In so doing, we hope to invite more scholars to do platform studies work and to make this approach even more appealing to even more sorts of readers and authors. We also hope it will advance the discussion of the platform studies concept and will invite substantial, productive, and well-directed criticism of platform studies approaches, aiding in the development of work in this area.

-- INTRODUCTORY DESCRIPTION FROM IAN BOGOST'S BLOG

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Documentation from (RE)MAKE Tutorial # 1 (2009) - Paul Destieu

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(RE)MAKE Tutorial is a multimedia piece entirely based on popular, free and available web found elements: a software for image retouching, an online music listening platform, and a picture found on internet.

Photography or video? This work appears as a “work in progress”, an accidental proposition, similar to a tutorial through its assembling process. (RE)MAKE Tutorial is a low tech adaptation which revisits one of the most traumatizing Hollywood’s cinema production: JAWS. The motionless sea is brought back to life thanks to the simple Photoshop selection tool.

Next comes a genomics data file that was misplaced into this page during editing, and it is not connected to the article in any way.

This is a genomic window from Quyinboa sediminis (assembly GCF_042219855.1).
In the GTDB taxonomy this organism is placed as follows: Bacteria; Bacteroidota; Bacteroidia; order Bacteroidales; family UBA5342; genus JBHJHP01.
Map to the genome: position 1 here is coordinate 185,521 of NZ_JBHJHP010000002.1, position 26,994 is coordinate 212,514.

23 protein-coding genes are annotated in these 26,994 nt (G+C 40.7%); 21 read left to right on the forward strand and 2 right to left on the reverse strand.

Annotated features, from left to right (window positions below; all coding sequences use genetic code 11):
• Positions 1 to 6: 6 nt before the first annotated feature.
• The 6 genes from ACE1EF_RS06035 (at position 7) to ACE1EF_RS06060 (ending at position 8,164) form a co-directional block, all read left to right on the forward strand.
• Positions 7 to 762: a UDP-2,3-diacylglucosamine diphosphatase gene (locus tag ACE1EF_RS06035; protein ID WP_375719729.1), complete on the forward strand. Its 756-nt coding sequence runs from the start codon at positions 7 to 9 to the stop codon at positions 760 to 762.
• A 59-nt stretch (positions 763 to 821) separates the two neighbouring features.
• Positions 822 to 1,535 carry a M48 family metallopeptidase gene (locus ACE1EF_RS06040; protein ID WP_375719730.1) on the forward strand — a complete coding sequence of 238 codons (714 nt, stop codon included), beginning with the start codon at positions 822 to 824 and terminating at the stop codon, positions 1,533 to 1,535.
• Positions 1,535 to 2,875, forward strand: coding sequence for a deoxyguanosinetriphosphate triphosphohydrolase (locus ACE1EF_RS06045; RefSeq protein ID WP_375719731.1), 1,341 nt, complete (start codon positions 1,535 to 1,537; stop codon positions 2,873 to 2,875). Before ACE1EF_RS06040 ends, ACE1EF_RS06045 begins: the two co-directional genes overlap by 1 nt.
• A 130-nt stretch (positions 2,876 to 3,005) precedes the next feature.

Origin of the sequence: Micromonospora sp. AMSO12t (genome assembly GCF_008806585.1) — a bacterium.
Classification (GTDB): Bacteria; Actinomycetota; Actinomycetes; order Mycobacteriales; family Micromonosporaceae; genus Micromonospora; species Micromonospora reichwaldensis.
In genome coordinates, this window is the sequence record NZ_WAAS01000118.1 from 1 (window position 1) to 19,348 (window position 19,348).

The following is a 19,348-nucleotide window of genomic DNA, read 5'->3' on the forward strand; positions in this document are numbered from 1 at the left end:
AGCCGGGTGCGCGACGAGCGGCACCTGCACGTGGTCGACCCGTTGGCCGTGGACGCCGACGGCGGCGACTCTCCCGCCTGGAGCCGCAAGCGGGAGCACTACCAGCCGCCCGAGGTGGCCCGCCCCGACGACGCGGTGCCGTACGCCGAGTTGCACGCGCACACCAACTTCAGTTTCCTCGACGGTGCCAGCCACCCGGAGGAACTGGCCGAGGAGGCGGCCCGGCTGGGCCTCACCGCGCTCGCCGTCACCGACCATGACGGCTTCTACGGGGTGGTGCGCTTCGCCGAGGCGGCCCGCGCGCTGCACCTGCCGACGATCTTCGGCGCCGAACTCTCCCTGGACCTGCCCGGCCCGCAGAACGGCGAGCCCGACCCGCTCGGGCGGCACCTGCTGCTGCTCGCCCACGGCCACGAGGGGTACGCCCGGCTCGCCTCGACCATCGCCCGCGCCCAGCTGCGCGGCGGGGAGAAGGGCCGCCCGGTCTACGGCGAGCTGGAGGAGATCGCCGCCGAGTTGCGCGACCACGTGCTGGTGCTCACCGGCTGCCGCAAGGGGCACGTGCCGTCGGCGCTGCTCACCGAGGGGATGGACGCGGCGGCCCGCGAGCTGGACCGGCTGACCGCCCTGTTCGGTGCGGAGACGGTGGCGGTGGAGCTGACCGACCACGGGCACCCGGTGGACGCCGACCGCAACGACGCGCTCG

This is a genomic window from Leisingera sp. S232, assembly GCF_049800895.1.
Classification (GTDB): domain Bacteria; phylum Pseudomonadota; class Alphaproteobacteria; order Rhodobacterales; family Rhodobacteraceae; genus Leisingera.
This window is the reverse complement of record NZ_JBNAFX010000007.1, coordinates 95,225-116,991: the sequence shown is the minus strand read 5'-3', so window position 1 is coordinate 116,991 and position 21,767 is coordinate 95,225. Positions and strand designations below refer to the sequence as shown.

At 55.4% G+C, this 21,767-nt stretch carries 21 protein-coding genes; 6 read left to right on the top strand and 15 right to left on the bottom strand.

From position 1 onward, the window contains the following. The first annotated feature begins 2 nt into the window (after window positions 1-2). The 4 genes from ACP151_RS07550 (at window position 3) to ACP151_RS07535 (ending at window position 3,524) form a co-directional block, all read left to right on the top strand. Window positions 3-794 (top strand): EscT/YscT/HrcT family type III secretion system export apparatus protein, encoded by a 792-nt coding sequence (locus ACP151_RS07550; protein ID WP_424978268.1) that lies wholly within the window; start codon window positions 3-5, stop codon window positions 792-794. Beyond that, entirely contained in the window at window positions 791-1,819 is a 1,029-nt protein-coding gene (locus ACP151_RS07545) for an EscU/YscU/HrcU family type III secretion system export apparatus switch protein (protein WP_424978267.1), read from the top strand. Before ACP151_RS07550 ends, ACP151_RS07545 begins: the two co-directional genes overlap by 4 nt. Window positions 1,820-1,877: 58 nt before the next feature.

-- FROM THE VIMEO DESCRIPTION

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Light Bulb Music (2009) - Michael Vorfeld

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Michael Vorfeld is a very original German percussionist and sound installation artist. His Light Bulb Music was developed during live performances using a collection of colored amplified light bulbs and electrical apparatus. The electricity is used to make the glass bulbs resonate, however briefly, and the music arises from the multiple clicks and pops of bulbs and electrical switches. Vorfeld plays on the bulb’s fragility on one side, and the danger emanating from his less than secure electric installation on the other.

-- DESCRIPTION FROM "RADICAL GLASS MUSIC #3 ON CONTINUO'S WEBLOG

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Cloud Chamber Bowls (1950-1951) - Harry Partch

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The cloud chamber bowls themselves are sections of 12-gallon Pyrex carboys, suspended from a redwood frame on ropes. These difficult-to-find and impossible-to-tune glass gongs are played very carefully by a percussionist who risks the anguish of splintered disaster. The original bowls were found at the Radiation Laboratory of the University of California, Berkeley, and had been used as cloud-chambers to trace the paths of sub-atomic particles.